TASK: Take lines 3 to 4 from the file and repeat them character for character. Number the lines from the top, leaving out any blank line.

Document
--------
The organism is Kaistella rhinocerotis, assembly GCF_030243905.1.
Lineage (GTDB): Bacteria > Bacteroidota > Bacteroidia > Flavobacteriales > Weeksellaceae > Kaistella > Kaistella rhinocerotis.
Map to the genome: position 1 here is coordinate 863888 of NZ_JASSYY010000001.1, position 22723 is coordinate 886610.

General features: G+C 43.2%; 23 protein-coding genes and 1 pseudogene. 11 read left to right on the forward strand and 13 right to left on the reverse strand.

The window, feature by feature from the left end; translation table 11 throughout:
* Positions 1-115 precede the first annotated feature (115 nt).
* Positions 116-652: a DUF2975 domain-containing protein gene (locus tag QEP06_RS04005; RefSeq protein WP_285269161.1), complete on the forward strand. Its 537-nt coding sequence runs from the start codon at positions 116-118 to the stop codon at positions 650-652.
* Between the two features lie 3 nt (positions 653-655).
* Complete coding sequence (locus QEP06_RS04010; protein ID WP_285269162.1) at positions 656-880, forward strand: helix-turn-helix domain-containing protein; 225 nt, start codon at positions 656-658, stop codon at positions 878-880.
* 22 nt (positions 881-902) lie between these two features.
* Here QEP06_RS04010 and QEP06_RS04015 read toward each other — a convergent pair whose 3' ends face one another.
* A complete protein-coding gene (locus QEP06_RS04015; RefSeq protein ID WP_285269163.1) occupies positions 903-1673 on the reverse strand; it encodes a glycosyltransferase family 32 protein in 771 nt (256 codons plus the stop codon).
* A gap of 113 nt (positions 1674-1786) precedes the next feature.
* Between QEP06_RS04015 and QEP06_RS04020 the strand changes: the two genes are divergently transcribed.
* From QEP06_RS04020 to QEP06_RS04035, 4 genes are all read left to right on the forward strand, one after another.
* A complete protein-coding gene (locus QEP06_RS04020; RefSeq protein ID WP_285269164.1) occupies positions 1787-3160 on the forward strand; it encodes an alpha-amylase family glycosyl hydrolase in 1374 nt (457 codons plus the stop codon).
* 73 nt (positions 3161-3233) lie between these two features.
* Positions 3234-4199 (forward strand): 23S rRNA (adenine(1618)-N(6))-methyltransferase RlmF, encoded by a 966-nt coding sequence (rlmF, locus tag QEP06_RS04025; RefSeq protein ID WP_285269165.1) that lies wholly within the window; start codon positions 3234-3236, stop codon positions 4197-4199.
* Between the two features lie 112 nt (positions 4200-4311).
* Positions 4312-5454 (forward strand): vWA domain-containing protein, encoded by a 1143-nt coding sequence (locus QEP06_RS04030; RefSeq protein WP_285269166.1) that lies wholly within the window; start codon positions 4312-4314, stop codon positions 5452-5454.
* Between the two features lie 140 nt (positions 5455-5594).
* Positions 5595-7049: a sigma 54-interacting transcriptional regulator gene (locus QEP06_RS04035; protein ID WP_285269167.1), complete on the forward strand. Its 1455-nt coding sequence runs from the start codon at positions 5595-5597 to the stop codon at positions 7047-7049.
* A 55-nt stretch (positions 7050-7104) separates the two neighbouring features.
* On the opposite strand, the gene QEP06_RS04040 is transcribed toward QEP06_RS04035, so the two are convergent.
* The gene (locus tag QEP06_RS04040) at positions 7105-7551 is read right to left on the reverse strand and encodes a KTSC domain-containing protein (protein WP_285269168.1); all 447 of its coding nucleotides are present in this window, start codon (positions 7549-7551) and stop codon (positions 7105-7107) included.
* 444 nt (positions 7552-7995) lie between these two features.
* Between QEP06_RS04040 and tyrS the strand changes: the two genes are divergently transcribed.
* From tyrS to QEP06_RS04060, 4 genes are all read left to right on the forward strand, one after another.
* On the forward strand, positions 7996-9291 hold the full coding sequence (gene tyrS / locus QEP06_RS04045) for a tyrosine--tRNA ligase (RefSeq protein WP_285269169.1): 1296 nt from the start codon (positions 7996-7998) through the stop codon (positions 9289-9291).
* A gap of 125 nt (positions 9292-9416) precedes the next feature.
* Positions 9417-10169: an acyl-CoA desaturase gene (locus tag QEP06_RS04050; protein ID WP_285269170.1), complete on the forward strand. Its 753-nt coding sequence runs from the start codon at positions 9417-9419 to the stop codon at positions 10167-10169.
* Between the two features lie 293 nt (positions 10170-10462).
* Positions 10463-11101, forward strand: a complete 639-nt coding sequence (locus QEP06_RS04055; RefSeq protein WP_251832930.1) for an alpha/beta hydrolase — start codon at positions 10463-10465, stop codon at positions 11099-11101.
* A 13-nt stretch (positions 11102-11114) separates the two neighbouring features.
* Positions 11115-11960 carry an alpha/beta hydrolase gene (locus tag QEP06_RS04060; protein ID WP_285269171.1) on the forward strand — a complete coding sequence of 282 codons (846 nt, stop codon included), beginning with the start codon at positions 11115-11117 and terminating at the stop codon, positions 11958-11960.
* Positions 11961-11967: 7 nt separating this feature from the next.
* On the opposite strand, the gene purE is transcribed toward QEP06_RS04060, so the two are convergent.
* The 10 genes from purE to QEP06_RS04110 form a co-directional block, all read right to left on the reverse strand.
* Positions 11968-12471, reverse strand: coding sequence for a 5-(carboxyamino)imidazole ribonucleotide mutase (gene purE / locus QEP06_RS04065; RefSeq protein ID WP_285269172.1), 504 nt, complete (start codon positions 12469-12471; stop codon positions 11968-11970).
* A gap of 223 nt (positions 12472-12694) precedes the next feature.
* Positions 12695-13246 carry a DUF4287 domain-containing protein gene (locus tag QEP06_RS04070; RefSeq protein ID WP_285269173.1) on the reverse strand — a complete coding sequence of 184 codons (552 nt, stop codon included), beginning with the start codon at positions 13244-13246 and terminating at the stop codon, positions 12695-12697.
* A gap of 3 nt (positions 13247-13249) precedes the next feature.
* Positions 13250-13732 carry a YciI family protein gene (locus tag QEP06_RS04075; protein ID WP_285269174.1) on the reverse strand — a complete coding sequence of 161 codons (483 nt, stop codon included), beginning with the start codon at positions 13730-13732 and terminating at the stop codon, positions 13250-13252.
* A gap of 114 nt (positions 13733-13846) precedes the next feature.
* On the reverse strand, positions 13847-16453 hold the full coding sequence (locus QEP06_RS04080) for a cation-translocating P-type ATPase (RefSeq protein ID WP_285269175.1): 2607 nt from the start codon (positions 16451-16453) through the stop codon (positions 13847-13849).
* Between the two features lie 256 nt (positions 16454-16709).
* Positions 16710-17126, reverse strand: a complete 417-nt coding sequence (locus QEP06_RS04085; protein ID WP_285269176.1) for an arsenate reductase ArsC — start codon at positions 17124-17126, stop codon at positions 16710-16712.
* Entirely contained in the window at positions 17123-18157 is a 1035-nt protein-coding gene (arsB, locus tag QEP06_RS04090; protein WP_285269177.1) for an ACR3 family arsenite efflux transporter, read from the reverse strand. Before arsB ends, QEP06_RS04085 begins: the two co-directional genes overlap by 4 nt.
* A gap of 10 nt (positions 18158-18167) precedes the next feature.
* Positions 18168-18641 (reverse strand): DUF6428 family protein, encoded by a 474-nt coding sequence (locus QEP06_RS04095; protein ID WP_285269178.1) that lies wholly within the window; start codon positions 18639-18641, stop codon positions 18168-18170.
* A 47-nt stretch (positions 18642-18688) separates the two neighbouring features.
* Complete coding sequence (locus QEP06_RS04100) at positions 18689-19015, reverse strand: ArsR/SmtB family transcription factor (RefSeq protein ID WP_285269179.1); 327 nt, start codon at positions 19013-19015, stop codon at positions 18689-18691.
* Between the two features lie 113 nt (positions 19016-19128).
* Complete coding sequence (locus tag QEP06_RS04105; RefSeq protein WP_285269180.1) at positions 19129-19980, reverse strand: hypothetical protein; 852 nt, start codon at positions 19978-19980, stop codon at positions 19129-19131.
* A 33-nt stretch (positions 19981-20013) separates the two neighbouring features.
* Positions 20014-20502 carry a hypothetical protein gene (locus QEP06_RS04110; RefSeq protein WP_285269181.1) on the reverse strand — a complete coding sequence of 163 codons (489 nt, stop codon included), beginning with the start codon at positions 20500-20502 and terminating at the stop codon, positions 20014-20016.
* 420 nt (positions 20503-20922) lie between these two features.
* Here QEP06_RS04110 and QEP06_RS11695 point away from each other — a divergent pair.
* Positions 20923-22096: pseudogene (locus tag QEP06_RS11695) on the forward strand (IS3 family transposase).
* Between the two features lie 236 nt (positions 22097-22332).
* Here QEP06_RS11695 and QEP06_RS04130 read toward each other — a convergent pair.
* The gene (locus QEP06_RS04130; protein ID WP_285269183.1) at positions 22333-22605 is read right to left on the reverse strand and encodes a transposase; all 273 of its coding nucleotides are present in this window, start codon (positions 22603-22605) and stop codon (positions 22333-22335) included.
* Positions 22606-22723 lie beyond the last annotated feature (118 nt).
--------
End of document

Map to the genome: position 1 here is coordinate 863888 of NZ_JASSYY010000001.1, position 22723 is coordinate 886610.

General features: G+C 43.2%; 23 protein-coding genes and 1 pseudogene. 11 read left to right on the forward strand and 13 right to left on the reverse strand.